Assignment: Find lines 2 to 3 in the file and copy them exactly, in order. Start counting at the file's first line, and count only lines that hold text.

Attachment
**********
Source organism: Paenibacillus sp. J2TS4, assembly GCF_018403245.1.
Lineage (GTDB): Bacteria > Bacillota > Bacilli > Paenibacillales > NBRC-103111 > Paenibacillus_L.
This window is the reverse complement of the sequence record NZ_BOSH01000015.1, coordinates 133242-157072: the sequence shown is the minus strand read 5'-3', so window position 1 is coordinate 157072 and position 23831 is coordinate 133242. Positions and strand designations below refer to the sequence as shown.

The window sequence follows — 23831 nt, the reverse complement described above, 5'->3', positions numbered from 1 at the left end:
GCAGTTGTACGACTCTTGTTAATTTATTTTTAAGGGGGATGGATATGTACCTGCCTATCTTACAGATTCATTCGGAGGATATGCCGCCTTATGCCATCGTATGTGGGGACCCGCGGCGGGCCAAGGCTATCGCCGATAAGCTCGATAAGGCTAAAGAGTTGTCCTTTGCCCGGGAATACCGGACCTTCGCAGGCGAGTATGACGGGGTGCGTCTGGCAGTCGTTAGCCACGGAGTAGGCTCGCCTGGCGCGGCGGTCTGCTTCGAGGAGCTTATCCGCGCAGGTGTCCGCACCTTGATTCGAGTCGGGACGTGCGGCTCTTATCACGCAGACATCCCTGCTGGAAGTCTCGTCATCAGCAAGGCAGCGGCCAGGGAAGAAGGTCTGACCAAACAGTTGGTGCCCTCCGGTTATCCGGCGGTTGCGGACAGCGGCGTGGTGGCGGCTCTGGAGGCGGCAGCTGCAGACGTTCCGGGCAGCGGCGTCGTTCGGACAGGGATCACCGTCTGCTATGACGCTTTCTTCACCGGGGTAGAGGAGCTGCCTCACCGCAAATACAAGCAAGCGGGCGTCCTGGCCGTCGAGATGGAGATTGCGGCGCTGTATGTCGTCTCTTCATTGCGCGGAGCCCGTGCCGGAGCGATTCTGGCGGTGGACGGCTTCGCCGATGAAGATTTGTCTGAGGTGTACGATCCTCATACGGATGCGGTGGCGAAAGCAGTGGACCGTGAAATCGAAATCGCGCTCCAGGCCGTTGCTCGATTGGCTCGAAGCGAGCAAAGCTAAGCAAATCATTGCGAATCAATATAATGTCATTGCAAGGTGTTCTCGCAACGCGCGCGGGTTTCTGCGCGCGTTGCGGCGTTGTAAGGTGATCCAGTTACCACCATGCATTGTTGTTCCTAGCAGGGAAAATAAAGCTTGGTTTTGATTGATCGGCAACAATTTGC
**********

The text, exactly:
Lineage (GTDB): Bacteria > Bacillota > Bacilli > Paenibacillales > NBRC-103111 > Paenibacillus_L.
This window is the reverse complement of the sequence record NZ_BOSH01000015.1, coordinates 133242-157072: the sequence shown is the minus strand read 5'-3', so window position 1 is coordinate 157072 and position 23831 is coordinate 133242. Positions and strand designations below refer to the sequence as shown.